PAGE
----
I've been in quite the reading slump over the holidays. I am way behind in reading and therefore writing reviews; however, one book I managed to read and really enjoy was THE FLOOD GIRLS by Richard Fifield. I wasn't quite sure that to expect from the book's description, but I admit I was willing to give it a try based on the blurbs, reviews, and accolades that this novel has received. I am happy to say that I wasn't disappointed. THE FLOOD GIRLS had a little bit of everything... and it was both heartwarming and funny!

THE FLOOD GIRLS tells the story of the quirky residents of Quinn, Montana, and one zany women's softball team. Rachel Flood returns home after almost a decade. She has worked the AA program and has reached the step of making amends to those she hurt. It's obvious right away that Rachel left some damage in her wake when she left Quinn, namely the relationship with her mother. Rachel doesn't want to spend much time in Quinn, but she feels like she needs to set some things straight before she can move on with her clean and sober life.

Rachel's mother, Laverna, is a piece of work. She owns the local bar named The Dirty Shame and definitely isn't familiar with the term customer service. The bar tends to the locals including a lot of firemen named Jim and a group of lesbian miners. And get this... Laverna doesn't serve mixed drinks because they are too much work -- it's a beer only kind of place.

When Laverna is injured in a crazy accident, Rachel decides the best way she can make amends is help her run the bar. It just about kills her to deal with an unforgiving and bitter Laverna, and things become even worse when Laverna forces her to join Quinn's women's softball team made up of a band of unforgettable misfits.

Rachel is trying to reconcile her past with her future and, in the process, she experiences a wide range of emotions. Thank goodness Rachel has managed to make a few friends in town including a fashionista preteen boy named Jake. With Jake's help, Rachel discovers many things about herself while also discovering what it means to be part of something bigger than herself.

I found THE FLOOD GIRLS to be absolutely delightful. The book had one of the quirkiest cast of characters that I can remember in recent memory, and the story was pretty unique too. (I mean that in the best possible way!) Even though I knew from the start that the book was dealing with a recovering alcoholic who was trying to make amends with a mother she obviously wronged (although you could argue that the turmoil in their relationship was definitely two-sided), I found the first few scenes in the book to be hilarious. The author has a way with both storytelling and prose, and there were many laugh out loud moments. Needless to say, this is one book that I could definitely see as a movie!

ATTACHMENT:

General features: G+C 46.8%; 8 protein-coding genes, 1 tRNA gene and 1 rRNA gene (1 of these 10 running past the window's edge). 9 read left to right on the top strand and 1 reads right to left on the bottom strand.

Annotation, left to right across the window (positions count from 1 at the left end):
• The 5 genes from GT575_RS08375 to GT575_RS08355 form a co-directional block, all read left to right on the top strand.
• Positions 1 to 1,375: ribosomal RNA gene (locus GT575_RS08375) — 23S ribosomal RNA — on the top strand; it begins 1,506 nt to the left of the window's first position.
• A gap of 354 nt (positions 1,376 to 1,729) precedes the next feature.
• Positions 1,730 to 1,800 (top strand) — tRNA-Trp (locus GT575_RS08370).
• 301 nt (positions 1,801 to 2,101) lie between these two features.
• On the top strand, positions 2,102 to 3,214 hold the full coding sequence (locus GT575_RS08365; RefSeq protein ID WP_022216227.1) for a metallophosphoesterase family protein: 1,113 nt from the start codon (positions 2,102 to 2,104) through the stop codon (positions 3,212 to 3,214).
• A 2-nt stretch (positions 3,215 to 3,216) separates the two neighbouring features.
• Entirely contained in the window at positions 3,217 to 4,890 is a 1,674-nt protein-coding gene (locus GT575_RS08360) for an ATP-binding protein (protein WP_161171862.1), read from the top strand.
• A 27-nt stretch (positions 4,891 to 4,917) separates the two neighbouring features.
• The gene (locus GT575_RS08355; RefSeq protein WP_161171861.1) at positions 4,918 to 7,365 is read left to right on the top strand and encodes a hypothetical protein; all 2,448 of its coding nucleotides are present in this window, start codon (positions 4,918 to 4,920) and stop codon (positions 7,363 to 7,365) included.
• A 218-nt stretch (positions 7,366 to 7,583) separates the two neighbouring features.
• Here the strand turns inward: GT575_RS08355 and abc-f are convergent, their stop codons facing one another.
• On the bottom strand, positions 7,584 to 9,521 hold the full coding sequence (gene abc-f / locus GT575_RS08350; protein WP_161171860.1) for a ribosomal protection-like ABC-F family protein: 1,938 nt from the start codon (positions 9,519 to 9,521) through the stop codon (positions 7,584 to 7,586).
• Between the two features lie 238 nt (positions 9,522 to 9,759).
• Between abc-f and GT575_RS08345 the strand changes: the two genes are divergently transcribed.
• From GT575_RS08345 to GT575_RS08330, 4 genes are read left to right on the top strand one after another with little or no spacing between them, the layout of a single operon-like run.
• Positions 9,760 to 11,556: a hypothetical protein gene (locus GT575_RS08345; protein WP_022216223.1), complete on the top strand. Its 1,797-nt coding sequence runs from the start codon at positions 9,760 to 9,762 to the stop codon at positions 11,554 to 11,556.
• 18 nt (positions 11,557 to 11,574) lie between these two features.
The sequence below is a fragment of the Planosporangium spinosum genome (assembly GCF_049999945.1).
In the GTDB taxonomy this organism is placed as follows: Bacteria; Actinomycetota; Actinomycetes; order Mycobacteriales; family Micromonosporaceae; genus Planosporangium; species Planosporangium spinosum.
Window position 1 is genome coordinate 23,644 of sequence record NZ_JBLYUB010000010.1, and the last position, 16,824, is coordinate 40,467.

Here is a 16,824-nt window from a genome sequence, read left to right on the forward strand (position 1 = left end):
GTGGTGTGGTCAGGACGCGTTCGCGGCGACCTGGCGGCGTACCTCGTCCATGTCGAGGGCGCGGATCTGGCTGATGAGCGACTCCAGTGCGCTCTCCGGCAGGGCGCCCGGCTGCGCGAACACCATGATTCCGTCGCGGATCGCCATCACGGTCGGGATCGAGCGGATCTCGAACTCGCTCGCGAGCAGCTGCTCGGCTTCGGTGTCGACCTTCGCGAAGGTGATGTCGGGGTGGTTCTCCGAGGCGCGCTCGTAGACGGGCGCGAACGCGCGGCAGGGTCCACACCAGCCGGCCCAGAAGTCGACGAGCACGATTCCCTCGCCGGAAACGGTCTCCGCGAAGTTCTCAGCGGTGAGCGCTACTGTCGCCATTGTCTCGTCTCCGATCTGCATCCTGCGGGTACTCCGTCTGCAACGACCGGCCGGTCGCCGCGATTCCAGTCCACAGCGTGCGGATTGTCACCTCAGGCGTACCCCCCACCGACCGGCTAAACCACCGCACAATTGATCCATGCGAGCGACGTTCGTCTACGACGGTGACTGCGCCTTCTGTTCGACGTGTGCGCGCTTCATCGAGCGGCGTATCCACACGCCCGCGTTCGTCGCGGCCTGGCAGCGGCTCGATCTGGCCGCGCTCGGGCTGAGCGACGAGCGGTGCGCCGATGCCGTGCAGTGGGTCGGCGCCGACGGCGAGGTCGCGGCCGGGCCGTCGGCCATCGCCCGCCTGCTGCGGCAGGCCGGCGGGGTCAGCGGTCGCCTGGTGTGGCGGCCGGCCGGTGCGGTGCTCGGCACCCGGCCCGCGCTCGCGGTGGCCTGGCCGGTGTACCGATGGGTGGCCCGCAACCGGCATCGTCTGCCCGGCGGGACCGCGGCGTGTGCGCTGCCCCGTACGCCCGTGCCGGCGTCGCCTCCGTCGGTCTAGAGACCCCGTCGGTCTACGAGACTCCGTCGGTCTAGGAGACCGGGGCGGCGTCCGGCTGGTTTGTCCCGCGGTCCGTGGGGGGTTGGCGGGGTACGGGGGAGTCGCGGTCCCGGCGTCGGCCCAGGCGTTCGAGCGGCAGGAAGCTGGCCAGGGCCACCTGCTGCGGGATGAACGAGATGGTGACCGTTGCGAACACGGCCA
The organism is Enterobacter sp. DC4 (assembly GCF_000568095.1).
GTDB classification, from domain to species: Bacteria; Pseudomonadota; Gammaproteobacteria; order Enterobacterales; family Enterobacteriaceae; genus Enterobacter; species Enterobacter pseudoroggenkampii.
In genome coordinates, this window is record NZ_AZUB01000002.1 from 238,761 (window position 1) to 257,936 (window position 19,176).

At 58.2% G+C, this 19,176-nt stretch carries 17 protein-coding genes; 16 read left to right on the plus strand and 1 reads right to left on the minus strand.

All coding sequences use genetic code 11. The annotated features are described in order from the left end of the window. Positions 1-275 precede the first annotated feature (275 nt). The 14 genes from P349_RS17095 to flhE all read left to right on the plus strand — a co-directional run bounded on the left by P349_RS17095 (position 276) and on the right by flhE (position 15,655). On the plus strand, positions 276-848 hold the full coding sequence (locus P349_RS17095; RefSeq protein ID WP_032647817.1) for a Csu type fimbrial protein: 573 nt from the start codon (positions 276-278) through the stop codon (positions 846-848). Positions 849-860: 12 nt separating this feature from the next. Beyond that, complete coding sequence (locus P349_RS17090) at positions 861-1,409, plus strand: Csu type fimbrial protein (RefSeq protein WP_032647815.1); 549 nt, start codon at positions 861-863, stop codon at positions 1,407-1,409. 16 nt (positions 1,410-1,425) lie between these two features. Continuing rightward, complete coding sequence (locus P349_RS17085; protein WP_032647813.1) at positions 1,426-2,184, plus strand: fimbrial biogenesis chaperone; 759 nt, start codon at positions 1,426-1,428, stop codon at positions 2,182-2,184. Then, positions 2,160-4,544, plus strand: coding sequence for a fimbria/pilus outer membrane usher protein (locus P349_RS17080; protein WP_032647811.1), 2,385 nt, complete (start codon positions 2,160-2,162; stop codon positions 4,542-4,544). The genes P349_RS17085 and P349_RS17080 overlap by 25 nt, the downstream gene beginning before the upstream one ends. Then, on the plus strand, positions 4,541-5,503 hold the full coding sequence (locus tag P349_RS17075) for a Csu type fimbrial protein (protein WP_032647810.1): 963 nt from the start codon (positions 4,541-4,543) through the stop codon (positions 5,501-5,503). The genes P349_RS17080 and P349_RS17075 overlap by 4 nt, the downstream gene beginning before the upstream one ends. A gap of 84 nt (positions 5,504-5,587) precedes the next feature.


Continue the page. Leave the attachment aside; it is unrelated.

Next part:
However, THE FLOOD GIRLS was also pretty heartbreaking which was not what I was expecting. Rachel was deeply troubled; and as her story was gradually revealed, it became more and more apparent just how messed up she was. And poor Jake's situation with an abusive stepfather just broke my heart. And I don't want to give any spoilers away, but there is something that occurs at the end of the novel that took my breath away... not in a good way! What I loved so much about this book is that the mix of humor and poignancy were so well done. I experienced a wide range of emotions while reading this novel and it was a fantastic ride!

I know THE FLOOD GIRLS would make an outstanding book club selection! Seriously, this one is terrific because of the complexity of the characters. There is a reading guide with twelve questions as well as some ideas for enhancing your book club meeting like watching A League of Their Own prior to discussing the novel. Some of the themes you might want to discuss include alcoholism, forgiveness, friendship, religion/spirituality, and mother/daughter relationships. Of course, the characters are worthy of a great deal of discussion as is the setting itself.

Overall, I can't rave enough about THE FLOOD GIRLS. It's a terrific story about redemption that will entertain readers and also touch their hearts. Personally, I'm hoping to see this quirky town and its residents again in a sequel...hint, hint, Mr. Fifield.

Thanks to the publisher for providing a review copy of this novel.

Tuesday, January 3, 2017

Review: Forty Autumns

Summary: In this illuminating and deeply moving memoir, a former American military intelligence officer goes beyond traditional Cold War espionage tales to tell the true story of her family—of five women separated by the Iron Curtain for more than forty years, and their miraculous reunion after the fall of the Berlin Wall. Forty Autumns makes visceral the pain and longing of one family forced to live apart in a world divided by two. At twenty, Hanna escaped from East to West Germany. But the price of freedom—leaving behind her parents, eight siblings, and family home—was heartbreaking. Uprooted, Hanna eventually moved to America, where she settled down with her husband and had children of her own.

Growing up near Washington, D.C., Hanna’s daughter, Nina Willner became the first female Army Intelligence Officer to lead sensitive intelligence operations in East Berlin at the height of the Cold War. Though only a few miles separated American Nina and her German relatives—grandmother Oma, Aunt Heidi, and cousin, Cordula, a member of the East German Olympic training team—a bitter political war kept them apart.